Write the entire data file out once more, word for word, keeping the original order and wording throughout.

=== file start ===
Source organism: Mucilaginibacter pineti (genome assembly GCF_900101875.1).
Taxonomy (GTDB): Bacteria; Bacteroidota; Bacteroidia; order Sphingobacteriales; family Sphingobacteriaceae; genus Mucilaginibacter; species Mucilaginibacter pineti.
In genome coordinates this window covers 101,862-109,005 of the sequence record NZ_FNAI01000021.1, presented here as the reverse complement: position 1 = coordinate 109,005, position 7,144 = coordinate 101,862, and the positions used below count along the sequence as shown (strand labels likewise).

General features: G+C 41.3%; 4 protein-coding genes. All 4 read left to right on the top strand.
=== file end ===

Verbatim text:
Source organism: Mucilaginibacter pineti (genome assembly GCF_900101875.1).
Taxonomy (GTDB): Bacteria; Bacteroidota; Bacteroidia; order Sphingobacteriales; family Sphingobacteriaceae; genus Mucilaginibacter; species Mucilaginibacter pineti.
In genome coordinates this window covers 101,862-109,005 of the sequence record NZ_FNAI01000021.1, presented here as the reverse complement: position 1 = coordinate 109,005, position 7,144 = coordinate 101,862, and the positions used below count along the sequence as shown (strand labels likewise).

General features: G+C 41.3%; 4 protein-coding genes. All 4 read left to right on the top strand.